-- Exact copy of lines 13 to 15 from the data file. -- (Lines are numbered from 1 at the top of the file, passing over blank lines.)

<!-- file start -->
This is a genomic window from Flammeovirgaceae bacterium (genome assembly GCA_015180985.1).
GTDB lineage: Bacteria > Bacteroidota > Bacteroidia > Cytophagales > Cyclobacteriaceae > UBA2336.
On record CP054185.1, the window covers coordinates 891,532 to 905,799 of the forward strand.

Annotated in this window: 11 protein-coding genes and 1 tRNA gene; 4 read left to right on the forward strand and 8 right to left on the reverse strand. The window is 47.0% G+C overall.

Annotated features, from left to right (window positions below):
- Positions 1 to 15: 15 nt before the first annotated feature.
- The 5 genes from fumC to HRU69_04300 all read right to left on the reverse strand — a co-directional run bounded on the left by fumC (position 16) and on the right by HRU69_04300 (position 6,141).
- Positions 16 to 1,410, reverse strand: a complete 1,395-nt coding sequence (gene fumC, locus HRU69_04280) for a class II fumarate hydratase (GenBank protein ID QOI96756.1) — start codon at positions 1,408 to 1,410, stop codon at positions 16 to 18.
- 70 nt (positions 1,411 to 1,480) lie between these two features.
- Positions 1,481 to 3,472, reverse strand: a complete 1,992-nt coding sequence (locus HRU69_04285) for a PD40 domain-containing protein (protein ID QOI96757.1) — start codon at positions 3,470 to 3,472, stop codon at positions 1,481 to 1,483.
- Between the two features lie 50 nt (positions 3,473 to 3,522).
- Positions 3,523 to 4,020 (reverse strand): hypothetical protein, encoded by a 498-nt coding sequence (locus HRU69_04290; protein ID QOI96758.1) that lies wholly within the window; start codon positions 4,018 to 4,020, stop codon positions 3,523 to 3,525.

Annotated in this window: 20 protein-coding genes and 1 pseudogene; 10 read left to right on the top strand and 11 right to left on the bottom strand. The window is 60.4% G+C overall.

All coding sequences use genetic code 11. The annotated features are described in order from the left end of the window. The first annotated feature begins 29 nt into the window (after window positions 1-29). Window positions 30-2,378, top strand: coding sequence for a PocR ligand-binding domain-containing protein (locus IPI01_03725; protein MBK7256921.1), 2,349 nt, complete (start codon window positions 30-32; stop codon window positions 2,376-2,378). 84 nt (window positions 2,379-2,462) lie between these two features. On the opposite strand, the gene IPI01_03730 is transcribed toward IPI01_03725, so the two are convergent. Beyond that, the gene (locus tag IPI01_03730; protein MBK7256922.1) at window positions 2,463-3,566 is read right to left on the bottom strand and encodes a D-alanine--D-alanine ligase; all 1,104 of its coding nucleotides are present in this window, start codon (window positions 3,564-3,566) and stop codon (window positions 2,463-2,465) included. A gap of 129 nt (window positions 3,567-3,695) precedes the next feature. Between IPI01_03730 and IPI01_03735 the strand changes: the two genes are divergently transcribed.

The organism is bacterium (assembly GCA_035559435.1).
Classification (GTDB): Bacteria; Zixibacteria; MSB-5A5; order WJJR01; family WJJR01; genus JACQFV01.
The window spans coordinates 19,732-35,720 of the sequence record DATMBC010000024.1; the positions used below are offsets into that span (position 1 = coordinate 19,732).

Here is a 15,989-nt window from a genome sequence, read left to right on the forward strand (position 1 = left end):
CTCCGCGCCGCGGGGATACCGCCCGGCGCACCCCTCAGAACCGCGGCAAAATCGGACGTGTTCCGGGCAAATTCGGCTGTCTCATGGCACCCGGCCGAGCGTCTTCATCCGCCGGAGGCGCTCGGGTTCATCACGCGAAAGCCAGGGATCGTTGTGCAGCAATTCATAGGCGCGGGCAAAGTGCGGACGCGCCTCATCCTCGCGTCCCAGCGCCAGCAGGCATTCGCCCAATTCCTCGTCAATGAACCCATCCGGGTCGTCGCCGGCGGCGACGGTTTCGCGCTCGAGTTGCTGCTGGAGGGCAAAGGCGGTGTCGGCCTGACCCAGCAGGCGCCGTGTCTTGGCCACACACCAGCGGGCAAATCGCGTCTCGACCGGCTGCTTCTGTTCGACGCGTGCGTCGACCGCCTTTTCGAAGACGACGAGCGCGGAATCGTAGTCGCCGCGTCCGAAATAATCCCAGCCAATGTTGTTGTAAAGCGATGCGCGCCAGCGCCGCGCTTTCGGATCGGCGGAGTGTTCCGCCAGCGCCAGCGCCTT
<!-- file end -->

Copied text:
Annotated in this window: 20 protein-coding genes and 1 pseudogene; 10 read left to right on the top strand and 11 right to left on the bottom strand. The window is 60.4% G+C overall.

All coding sequences use genetic code 11. The annotated features are described in order from the left end of the window. The first annotated feature begins 29 nt into the window (after window positions 1-29). Window positions 30-2,378, top strand: coding sequence for a PocR ligand-binding domain-containing protein (locus IPI01_03725; protein MBK7256921.1), 2,349 nt, complete (start codon window positions 30-32; stop codon window positions 2,376-2,378). 84 nt (window positions 2,379-2,462) lie between these two features. On the opposite strand, the gene IPI01_03730 is transcribed toward IPI01_03725, so the two are convergent. Beyond that, the gene (locus tag IPI01_03730; protein MBK7256922.1) at window positions 2,463-3,566 is read right to left on the bottom strand and encodes a D-alanine--D-alanine ligase; all 1,104 of its coding nucleotides are present in this window, start codon (window positions 3,564-3,566) and stop codon (window positions 2,463-2,465) included. A gap of 129 nt (window positions 3,567-3,695) precedes the next feature. Between IPI01_03730 and IPI01_03735 the strand changes: the two genes are divergently transcribed.

The organism is bacterium (assembly GCA_035559435.1).